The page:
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Fast, Cheap, and Out of Control

MPAA Rating: Not Rated

Reviewed by: Brian Nigro

Moviemaking Quality:

Primary Audience:
All Ages
82 min.
Year of Release:

“Fast, Cheap, and Out of Control”? Don’t be fooled by the title. This is as close to a child’s “show and tell” as any movie this year—four men who tinker and tweak with natural law, God’s law, for a living. A circus lion tamer, a gardener, a botanist, an engineer—and, oh yeah, lots of stock footage of old B-movies.

This is truly an “educational” movie with just as much showmanship as “Bill Nye, Science Guy” from children’s television. Considering the deluge of eye candy here, that’s not an exaggeration. Grade-school students looking for science-project inspiration, or high-school students interested in science or engineering, will really enjoy this. (It’s certainly a good book-end piece to the G-rated nature documentary, “Microcosmos,” from last year.) Most adults, though, will simply be enthralled.

A big, big plus: Caleb Sampson’s music here recalls Danny Elfman’s scores from director Tim Burton’s movies like “Mars Attacks”. If it weren’t for the campy, 1950’s B-movie instrumental soundtrack to accompany the assortment of stock footage, “Fast, Cheap” would not be as entertaining. (And, speaking of Tim Burton, anyone who remembers “Edward Scissorhands” will appreciate the gardener’s work.)

This film was funded through the hot-potato National Endowment for the Arts (it is, after all, nearly impossible for non-fiction filmmakers to get funding elsewhere for such a non-commercial project.) Concerned Christians should be aware that evolution is presented as fact in this film (otherwise, there would have been a higher Moral Rating). Other than that, there is nothing else objectionable in “Fast, Cheap.” No political agenda from director Errol Morris… No profanity, nudity, violence, or adult content. Only some scary lion-tamer sequences.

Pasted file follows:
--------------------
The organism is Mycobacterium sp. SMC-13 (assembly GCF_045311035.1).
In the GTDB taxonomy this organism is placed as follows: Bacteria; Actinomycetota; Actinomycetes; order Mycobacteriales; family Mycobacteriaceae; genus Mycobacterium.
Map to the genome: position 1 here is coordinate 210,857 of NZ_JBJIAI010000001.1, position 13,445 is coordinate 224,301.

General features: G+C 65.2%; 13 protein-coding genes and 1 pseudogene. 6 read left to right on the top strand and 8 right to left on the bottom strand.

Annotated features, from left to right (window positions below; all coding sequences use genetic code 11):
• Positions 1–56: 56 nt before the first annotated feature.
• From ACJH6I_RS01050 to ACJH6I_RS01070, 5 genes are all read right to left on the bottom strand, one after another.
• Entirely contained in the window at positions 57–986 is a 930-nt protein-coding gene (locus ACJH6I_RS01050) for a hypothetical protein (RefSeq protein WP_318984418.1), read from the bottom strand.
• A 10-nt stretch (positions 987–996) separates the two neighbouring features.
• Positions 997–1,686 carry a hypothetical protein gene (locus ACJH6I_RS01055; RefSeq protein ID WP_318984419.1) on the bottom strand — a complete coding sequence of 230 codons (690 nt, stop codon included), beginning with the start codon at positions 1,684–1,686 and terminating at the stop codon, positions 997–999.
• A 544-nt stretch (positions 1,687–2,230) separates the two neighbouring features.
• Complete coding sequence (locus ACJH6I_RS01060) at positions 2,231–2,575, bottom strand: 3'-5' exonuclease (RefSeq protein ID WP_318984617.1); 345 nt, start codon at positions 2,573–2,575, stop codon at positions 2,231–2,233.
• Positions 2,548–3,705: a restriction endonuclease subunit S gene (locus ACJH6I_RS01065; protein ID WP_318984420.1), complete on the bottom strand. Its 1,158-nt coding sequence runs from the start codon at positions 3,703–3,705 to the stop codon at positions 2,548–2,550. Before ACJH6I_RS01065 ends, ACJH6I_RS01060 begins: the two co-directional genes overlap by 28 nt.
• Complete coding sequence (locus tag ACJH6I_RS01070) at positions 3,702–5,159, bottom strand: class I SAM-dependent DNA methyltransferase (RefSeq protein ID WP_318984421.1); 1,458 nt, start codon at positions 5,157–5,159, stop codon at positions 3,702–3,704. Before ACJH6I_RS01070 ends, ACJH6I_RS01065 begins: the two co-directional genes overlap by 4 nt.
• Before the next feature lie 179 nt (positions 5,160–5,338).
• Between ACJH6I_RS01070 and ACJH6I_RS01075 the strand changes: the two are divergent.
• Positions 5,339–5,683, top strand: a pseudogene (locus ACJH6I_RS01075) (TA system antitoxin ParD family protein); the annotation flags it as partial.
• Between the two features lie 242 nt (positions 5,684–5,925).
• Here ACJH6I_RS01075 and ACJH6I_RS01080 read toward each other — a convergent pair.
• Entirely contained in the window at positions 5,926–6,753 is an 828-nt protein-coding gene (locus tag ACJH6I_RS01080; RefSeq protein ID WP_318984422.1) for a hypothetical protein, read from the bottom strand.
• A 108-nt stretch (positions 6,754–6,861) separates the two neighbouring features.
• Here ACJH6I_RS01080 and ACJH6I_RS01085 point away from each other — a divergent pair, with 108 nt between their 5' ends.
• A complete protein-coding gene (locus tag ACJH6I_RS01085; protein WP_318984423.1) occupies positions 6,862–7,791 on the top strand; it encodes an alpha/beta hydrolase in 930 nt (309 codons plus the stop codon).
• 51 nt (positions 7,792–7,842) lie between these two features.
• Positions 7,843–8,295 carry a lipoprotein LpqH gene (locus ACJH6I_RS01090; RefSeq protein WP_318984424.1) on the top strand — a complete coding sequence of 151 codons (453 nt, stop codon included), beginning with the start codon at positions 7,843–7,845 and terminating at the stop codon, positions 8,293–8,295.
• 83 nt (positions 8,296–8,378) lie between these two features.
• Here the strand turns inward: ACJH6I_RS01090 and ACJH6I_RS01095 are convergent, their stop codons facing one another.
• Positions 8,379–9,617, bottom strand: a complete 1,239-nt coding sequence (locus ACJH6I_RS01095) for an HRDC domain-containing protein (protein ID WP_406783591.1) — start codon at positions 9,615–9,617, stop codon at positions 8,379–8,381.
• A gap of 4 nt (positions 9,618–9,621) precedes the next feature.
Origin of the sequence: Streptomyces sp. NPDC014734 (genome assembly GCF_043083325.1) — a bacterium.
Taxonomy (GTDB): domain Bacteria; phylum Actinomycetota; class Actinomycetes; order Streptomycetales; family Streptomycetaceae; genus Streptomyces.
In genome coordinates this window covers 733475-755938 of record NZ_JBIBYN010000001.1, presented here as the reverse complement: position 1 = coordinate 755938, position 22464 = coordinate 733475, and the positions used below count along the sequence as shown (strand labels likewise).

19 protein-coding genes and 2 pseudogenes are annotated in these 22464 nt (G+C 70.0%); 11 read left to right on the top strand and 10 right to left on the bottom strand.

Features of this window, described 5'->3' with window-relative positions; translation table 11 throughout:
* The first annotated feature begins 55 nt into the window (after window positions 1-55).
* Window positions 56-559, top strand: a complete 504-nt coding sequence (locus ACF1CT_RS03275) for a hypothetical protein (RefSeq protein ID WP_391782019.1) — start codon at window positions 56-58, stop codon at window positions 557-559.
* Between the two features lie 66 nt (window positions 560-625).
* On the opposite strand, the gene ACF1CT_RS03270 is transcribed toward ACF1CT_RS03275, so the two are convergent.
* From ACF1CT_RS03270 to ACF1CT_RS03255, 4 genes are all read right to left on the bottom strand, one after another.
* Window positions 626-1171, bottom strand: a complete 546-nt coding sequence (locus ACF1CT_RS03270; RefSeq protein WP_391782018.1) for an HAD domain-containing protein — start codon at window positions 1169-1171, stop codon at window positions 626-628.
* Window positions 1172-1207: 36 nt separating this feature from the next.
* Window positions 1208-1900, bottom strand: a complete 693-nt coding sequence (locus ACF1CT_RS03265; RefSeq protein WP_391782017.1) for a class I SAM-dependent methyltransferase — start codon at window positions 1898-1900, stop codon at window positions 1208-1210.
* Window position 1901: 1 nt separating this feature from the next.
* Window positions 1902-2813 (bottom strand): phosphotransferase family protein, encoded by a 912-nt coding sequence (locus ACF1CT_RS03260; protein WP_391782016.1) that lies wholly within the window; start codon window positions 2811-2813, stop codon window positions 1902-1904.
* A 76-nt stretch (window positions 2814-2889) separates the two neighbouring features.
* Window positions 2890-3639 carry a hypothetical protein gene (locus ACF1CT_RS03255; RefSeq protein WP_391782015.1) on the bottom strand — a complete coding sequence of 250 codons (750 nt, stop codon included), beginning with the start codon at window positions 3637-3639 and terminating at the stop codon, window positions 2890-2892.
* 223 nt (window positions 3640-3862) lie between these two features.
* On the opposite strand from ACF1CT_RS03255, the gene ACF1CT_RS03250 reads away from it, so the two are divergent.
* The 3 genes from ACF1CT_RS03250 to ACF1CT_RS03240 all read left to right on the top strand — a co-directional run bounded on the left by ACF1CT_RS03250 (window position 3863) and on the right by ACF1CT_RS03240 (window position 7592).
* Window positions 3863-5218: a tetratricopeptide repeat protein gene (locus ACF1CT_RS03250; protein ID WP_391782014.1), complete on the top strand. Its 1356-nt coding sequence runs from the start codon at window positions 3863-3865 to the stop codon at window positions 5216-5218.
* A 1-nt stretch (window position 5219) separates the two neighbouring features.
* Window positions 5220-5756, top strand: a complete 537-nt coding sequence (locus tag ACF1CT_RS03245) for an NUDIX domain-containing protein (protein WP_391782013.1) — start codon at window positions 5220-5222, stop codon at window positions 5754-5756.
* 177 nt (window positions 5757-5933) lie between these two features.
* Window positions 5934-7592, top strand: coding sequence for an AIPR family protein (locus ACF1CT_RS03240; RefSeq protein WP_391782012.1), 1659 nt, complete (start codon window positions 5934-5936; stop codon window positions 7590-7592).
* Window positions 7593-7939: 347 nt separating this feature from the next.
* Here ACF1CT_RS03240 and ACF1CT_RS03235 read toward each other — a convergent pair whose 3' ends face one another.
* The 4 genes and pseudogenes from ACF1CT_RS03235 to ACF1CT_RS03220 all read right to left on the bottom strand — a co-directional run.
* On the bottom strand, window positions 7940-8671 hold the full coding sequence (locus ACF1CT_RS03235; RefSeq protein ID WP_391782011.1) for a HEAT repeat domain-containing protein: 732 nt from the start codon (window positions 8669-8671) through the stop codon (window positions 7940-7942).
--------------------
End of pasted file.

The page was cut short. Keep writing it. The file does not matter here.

Highly recommended for all ages.

Viewer Comments
For almost 20 years, Errol Morris has been helping to tear down the walls of what a documentary can be. “Fast, Cheap, and Out of Control” is just the latest in his quest to explore the oddities of the world in which we live and trying to place them in a cohesive system. What is most likely interesting to the Christian viewer of his films (and “Fast…” is no exception) is the way Morris looks at existential questions that all Christians should be interested in.

In his films, he’s looked at the origin of the universe (“A Brief History of Time”), the frail wall between life and death (“Gates of Heaven”), and the human attempt at playing the Supreme Judge (“The Thin Blue Line”), issues that few filmmakers look at in today’s modern special effects age.

In “Fast…”, Morris weaves the lives of four people all trying to change the world around them. Watching the issues that they go through—particularly theorizing what might happen when they die—is always intriguing and often memorizing.
Matthew Prins, age 21